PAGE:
Spiroplasma may cause Creutzfeldt-Jakob Disease.  An interview with a leading expert in infectious diseases: Dr. Frank Bastian

What is Creutzfeldt-Jakob Disease (CJD?)

CJD is a transmissible disease characterized by spongy degeneration of the brain. It strikes about one in 1 million people annually. About 5% of CJD cases occur in families or among certain ethnic groups. The disease has been transmitted inadvertently during medical treatment and surgical procedures. CJD has been transmitted by administration of growth hormone derived from the pituitary glands of people who died from CJD. The disease also has been transmitted by transplantation of corneas and dura tissue obtained from people who died from CJD. CJD has been transmitted experimentally to monkeys by oral feeding of contaminated tissue and to lab animals by infusion of white cells.

CJD symptoms usually appear when people are in their 40s, 50s and 60s. Ninety percent of people with CJD die within a year of the onset of signs and symptoms. Most die in four to six months.

CJD is difficult to diagnose early. At first, people experience psychological disturbances and bizarre behavior, and then proceed to dementia, memory loss, stiffening of muscles and difficulty walking. Although this illness may be confused with Alzheimer's disease, people with Alzheimer's usually do not develop neurologic signs. The clinical diagnosis is usually in error at least 25% to 30% of the time.

Researchers suspect that 10 people in Britain who contracted a CJD-like illness were infected by cows afflicted with bovine spongiform encephalopathy. How do these British cases compare with classic CJD?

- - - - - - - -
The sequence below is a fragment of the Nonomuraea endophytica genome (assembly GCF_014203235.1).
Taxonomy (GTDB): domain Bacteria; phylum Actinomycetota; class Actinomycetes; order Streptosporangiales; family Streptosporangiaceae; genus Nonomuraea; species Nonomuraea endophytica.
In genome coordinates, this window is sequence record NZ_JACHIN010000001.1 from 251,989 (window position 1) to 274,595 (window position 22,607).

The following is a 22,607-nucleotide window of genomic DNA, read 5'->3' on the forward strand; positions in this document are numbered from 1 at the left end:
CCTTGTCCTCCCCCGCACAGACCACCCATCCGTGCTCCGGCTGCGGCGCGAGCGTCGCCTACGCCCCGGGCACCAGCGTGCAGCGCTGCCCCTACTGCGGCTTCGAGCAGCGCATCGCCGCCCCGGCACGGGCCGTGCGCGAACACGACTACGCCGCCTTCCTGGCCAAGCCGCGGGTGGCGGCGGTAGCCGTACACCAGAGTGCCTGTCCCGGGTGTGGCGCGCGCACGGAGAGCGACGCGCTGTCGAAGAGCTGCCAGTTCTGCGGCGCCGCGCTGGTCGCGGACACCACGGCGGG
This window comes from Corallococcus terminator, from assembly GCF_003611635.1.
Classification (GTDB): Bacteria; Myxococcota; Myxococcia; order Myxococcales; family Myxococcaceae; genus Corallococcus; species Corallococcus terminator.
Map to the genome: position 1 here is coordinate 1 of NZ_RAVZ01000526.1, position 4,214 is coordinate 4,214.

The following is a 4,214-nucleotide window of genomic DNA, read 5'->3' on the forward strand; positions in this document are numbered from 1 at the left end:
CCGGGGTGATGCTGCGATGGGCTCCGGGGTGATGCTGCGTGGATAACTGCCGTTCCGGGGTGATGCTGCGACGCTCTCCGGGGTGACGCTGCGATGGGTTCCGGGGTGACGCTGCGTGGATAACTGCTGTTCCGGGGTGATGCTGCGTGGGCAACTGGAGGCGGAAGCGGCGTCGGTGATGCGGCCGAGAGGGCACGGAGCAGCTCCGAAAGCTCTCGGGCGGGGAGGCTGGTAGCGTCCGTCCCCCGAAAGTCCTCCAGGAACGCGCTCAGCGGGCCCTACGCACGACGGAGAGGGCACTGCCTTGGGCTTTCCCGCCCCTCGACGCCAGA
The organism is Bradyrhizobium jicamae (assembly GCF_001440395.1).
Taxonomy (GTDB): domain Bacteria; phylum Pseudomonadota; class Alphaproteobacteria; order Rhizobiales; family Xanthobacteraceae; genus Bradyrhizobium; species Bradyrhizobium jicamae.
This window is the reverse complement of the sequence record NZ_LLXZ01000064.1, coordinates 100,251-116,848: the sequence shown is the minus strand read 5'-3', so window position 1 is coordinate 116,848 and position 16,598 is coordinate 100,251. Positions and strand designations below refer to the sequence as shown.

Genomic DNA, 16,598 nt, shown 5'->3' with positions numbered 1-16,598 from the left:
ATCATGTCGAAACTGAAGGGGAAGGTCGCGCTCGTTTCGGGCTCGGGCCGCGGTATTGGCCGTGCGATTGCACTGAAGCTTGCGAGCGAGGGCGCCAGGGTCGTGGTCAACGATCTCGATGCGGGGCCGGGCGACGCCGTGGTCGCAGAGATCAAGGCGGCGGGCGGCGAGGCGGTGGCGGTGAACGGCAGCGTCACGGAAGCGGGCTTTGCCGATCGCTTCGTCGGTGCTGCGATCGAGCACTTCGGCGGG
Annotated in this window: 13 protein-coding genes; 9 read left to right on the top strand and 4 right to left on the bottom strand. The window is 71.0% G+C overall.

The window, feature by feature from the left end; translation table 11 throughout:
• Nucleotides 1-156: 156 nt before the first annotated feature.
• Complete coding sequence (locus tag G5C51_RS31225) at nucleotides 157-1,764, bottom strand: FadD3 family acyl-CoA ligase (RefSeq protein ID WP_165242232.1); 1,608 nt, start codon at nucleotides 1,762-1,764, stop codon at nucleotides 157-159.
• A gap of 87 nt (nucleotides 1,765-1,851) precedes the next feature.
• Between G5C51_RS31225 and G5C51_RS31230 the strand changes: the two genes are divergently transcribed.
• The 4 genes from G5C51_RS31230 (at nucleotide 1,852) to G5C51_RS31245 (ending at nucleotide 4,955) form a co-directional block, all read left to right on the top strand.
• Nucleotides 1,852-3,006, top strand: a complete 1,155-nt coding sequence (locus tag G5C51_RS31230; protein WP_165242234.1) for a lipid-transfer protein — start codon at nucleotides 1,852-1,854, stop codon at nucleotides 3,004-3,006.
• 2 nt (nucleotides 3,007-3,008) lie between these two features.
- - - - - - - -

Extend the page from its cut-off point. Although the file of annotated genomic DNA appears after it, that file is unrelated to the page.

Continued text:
Researchers showed that the CJD-like illness in Britain had a different clinical course than classic CJD. All of the British cases occurred in people younger than 42 years; in fact, three cases occurred in teenagers. Moreover, the duration of illness exceeded a year in five of the 10 cases. The CJD-illness also had a pathology different from CJD. For example, the CJD variant is characterized by extensive amyloid plaque formation and by degeneration of the cerebellum.

You postulate that Spiroplasma bacteria causes CJD. Please describe them.

Spiroplasmas are similar to mycoplasmas in that they do not have a cell wall and have among the smallest genomes of any living organisms. Spiroplasmas, which were only discovered in 1976, are present in the hemolymph of almost all insects. There probably are several million strains of spiroplasmas. They are very fastidious organisms. Many spiroplasmas grow at fairly low temperatures. A few strains grow at 37° C, human body temperature. Many spiroplasmas cause diseases in plants. Spiroplasmas usually are associated with a vector. For example, a leaf hopper carries a spiroplasma that infects orange trees. These organisms are essentially resistant to all bacteriocidal antibiotics.

How did you connect spiroplasmas with CJD?